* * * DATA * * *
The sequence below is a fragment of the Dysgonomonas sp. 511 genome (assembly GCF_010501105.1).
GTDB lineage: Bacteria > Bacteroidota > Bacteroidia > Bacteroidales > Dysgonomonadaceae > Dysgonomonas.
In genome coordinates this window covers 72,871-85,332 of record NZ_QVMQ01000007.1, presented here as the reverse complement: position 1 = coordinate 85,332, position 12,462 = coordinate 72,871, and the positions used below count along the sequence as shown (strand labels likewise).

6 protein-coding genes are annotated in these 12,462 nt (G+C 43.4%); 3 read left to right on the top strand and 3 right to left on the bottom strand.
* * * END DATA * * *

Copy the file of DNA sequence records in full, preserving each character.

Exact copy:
The sequence below is a fragment of the Dysgonomonas sp. 511 genome (assembly GCF_010501105.1).
GTDB lineage: Bacteria > Bacteroidota > Bacteroidia > Bacteroidales > Dysgonomonadaceae > Dysgonomonas.
In genome coordinates this window covers 72,871-85,332 of record NZ_QVMQ01000007.1, presented here as the reverse complement: position 1 = coordinate 85,332, position 12,462 = coordinate 72,871, and the positions used below count along the sequence as shown (strand labels likewise).

6 protein-coding genes are annotated in these 12,462 nt (G+C 43.4%); 3 read left to right on the top strand and 3 right to left on the bottom strand.